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Things to do and see in Florida besides Walt Disney World

Kids finding treasures on a Florida Gulf Coast beach near Naples (courtesy tlindenbaum at Flickr CC)Although I’m from a Navy family and feel as though my home is “anywhere on Planet Earth,”  I was actually born in Key West, Florida.

Therefore, as an official Conch, I do feel an affinity for the Sunshine State.

This is where I recommend taking kids in Florida if I didn’t want to deal with theme parks and Disney (although here are my tips for the Walt Disney World parks, if you insist.)

Gulf Coast beaches

No, they are not all oil slicks. Once you’ve been spoiled by Florida beaches, it’s hard to put up with grungy sand or chilly water elsewhere (except, yes, OK, I’ll admit maybe Hawaii gives them a run for the money.)  The Atlantic coast has pretty good choices in Daytona, Cocoa Beach and Jacksonville/St. Augustine, but my vote goes to the Gulf Coast because the water’s warmer, the sand is usually nicer and the wave action is gentler for younger kids.

Try Clearwater/St. Pete for lively urban beaches, nearby Caladesi Island State Park for isolated beauty or Siesta Key near Sarasota, an all-around winner.  The northwest Florida Panhandle and Pensacola have lovely sand and clear, warm water; sometimes I roll my eyes at the occasional tacky commercialization there, but my kids LOVED stuff like mini-golf. Shut up, Mom.

Clear, cool freshwater springs

They are all over the state and they’re marvelously refreshing – a real Old Florida moment when you jump in! For example, Wakulla Springs State Park is perfect for a stop-off between Tallahassee and Jacksonville.  The park is home to a massive freshwater spring, one of the delights of northern Florida and a great excuse to go swimming.

Take one of the glass-bottom boat tours to get crystal-clear views of spring wildlife below the boat. The comfy Lodge in the middle of the Park was built in 1937, and still welcomes guests for meals or an overnight stay.

The Everglades

Truly a U.S. national treasure and a World Heritage Site, the enormous 1.5 million acre “sea of grass” boasts nine distinct habitats and teems with hundreds of species of mammals, birds, and fish.

There are ranger-guided tours and activities, mangrove coast boat tours and tram tours on a fifteen-mile loop; check individual sections of the Park for specific activities. Miles of both land and water trails tempt walkers, hikers and canoe/kayak enthusiasts. The December through April dry season is the least humid, most bug-free time to go, but is also the most crowded, so reserve early.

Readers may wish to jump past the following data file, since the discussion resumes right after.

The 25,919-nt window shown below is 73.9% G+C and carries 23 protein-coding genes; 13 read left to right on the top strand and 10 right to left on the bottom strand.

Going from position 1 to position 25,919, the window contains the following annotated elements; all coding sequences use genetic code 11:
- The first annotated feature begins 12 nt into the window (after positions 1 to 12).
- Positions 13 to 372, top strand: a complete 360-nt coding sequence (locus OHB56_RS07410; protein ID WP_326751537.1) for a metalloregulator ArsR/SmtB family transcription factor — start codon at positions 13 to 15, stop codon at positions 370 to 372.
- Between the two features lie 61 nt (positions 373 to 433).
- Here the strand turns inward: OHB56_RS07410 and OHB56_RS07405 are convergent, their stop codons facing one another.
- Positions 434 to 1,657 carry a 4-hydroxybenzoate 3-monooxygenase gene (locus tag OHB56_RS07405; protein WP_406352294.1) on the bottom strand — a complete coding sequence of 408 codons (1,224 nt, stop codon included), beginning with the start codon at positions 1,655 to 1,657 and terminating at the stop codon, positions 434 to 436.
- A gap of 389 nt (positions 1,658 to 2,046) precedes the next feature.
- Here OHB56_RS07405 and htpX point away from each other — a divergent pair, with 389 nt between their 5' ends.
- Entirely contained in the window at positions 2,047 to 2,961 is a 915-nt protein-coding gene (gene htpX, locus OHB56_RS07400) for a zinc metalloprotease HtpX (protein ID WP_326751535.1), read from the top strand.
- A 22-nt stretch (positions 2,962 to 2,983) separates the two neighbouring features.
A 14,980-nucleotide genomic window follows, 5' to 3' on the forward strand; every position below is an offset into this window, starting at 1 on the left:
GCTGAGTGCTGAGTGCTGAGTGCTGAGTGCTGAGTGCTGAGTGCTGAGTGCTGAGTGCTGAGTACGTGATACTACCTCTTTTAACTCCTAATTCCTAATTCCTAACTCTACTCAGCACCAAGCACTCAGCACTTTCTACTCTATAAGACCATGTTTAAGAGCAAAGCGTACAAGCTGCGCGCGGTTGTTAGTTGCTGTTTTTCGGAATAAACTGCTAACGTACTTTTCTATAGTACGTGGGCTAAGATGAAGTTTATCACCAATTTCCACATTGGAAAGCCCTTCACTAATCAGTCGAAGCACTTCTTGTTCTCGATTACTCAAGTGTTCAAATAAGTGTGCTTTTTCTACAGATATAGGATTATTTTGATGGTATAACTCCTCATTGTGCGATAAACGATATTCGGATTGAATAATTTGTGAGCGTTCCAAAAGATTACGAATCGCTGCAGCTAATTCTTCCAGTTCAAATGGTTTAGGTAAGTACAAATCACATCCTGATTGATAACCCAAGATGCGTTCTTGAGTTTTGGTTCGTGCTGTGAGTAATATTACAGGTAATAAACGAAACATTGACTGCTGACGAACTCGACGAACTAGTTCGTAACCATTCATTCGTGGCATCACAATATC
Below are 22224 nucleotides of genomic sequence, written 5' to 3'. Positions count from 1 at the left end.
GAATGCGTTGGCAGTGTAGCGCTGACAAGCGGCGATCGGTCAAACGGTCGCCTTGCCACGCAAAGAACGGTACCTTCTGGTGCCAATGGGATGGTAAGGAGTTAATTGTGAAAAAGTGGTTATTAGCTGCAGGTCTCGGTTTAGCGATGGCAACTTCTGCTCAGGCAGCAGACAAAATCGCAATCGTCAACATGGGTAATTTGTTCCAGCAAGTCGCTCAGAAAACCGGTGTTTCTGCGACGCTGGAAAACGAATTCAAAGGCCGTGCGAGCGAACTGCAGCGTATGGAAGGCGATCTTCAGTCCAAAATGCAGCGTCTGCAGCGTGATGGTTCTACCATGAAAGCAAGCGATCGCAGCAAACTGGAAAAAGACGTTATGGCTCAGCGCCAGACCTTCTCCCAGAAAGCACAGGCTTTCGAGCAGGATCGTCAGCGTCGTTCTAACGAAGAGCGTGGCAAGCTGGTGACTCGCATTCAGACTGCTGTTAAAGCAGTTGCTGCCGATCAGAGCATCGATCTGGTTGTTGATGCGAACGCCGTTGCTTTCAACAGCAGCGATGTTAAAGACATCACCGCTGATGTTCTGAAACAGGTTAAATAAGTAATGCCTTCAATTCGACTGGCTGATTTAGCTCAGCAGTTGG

Gainesville and funky Cedar Key

In addition to the University of Florida Gator hoopla in Gainesville, there’s also the Butterfly Rainforest at the Florida Museum of Natural History.  Join the other lepidoptera fanatics of all ages walking gently through hundreds of colorful butterflies.  You can also observe human researchers at work, but it’s more interesting to watch baby winged ones struggle valiantly to escape cocoons.

Just south of town is Paynes Prairie Preserve State Park.   Sweeping open prairie grasslands and marshes contain wild bison and horses.  Look for hundreds of bird species (including Sand Hill Cranes) from the many marked trails.  There’s even the hulk of an 1800’s steamboat from the days when this was Alachua Lake.

Cedar Key on the Gulf of Mexico.  The Old Florida atmosphere makes this a perfect day trip from Gainesville.  Nope, that tiny public beach is not what you came for.  Wander the art galleries, chow down on fresh seafood, then kayak out to Atsena Otie Key offshore, just before the vermilion sunset.  Check with Adventure Outpost in High Springs for guided kayak outings here and all over north central Florida.

The Florida Keys and Key West

You don’t have to drive all the way down the Overseas Highway to Key West (although “Cayo Hueso” it is more kid-friendly than you’d think) but there’s something about the Keys that makes everyone kick back a little more and relax. In Key West, the whole family will enjoy the hokey-but-thorough Conch Train Tour, but hit it in the morning for cooler breezes and smaller crowds.

After the tour, you’ll know where to return later on bike. Spare yourself the headaches of driving and parking here; the main attractions lie within a few square miles.

Kid-friendly places to visit include the live-action fun at the Shipwreck Historeum, the small AquariumMallory Square festivities at sunset and treasures at Mel Fisher’s Maritime Museum. There are also local sailing trips and day trips to the nearby Dry Tortugas.

Older kids who are writers or history buffs (or who must live with annoying parents who are) might like Hemingway’s House or President Truman’s Little White House.

What are your Florida favorites?

Let us know down in the comments!